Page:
What happens when antibiotics stop being effective?
After hundreds of years of steady medical breakthroughs, we’re looking at the very real possibility of medical setbacks.1
Due to antibiotic resistance, a growing number of bacterial infections — such as pneumonia, tuberculosis, and gonorrhea — are becoming harder to treat as microbes become more resilient to treatment.
It’s not inconceivable that one day, medical procedures such as organ transplantation, cancer chemotherapy, diabetes management, caesarean sections and hip replacements will be considered very high risk — and that the risk of dying from a common infection would outweigh the benefits of the medical procedure.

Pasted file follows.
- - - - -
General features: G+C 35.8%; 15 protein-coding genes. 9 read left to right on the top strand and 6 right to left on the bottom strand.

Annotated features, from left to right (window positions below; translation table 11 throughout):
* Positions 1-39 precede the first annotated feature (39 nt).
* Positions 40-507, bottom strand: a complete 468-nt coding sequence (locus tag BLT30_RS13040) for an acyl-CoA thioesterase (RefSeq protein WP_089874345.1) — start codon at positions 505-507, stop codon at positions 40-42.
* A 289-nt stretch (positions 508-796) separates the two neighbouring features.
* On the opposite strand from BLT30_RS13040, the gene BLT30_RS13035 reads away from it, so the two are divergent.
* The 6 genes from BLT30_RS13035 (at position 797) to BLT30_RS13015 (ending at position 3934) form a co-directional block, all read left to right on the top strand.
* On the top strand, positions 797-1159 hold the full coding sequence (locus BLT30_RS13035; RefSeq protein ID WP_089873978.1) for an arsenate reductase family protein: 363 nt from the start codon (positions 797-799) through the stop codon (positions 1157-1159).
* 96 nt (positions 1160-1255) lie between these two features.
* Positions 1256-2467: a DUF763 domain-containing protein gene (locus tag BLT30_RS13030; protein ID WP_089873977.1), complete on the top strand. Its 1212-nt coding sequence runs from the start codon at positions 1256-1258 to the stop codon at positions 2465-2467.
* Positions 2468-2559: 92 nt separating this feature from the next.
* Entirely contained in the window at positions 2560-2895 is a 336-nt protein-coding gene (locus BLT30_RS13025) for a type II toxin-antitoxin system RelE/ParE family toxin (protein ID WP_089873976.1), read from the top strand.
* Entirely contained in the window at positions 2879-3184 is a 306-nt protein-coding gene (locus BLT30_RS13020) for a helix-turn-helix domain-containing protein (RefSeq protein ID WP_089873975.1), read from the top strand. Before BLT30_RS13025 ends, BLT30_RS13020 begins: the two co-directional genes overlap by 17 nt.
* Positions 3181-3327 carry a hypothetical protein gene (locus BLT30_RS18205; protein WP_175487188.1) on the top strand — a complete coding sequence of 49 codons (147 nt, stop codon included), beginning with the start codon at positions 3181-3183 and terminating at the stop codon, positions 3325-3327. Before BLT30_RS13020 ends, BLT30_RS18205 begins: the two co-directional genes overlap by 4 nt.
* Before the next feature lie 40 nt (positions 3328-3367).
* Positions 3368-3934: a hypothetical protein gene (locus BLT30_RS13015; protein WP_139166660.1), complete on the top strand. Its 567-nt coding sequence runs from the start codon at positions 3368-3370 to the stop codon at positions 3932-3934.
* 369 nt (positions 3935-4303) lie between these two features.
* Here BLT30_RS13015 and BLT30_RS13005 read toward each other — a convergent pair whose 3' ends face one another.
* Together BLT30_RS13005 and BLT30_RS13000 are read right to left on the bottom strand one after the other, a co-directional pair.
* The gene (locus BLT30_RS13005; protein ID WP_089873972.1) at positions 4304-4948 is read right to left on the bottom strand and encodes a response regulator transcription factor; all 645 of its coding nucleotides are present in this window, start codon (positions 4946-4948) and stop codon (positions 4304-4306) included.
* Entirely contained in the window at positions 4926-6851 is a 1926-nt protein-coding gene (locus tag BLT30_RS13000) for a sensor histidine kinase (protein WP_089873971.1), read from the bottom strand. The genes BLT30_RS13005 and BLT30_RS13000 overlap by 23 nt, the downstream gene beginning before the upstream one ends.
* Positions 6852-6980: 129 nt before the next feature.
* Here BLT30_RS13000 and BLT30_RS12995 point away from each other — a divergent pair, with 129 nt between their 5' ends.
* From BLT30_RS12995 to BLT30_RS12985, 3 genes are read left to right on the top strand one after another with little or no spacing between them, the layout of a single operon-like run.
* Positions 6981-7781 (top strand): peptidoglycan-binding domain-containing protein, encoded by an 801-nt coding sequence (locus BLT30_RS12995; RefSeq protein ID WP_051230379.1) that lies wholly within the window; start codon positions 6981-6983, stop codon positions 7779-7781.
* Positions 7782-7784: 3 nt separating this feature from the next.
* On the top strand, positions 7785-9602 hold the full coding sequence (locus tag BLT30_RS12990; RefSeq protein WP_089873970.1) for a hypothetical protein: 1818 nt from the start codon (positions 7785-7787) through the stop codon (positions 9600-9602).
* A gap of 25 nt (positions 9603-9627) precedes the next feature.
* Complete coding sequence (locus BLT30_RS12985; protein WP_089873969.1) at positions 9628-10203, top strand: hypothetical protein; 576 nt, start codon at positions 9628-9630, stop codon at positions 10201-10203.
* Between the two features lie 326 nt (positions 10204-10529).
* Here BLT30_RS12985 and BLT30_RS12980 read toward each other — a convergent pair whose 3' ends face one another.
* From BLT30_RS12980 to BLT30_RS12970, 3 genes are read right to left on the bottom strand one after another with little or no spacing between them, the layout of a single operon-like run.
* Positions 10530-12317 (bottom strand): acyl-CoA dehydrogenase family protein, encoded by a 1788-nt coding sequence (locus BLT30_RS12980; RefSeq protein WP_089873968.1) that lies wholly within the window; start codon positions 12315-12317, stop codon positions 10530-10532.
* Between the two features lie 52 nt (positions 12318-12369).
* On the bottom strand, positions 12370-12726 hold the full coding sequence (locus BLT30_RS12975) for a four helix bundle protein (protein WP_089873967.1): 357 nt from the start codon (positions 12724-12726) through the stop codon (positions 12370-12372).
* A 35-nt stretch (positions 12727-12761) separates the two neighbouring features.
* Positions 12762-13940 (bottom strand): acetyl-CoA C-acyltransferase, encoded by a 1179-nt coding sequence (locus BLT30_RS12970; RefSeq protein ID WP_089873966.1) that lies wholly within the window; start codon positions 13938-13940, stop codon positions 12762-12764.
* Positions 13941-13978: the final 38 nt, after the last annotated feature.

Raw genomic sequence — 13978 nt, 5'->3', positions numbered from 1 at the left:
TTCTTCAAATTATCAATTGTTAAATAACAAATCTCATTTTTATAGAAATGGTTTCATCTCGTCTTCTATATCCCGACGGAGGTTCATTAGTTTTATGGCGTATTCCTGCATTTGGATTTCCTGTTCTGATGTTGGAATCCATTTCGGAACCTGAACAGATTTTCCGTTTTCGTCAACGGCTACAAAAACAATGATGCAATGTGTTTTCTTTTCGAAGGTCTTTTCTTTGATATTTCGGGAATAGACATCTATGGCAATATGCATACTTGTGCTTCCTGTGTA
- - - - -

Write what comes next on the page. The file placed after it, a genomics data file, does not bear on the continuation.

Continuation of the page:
Older people and immunocompromised people may have a higher risk of dying from a drug-resistant infection1, but antimicrobial resistance is a much bigger problem: Whenever anyone in a community abuses antibiotics, the drugs become less effective for everyone in the community.
Developing new medicines isn’t enough. The discovery of new antimicrobials is too slow to keep pace with how quickly microbes are evolving to resist old medicines.2 We need to preserve the effectiveness of the antimicrobials which we currently have.
Just as important, it’s critical we move away from the broad over-prescription of antibiotics towards more targeted therapy.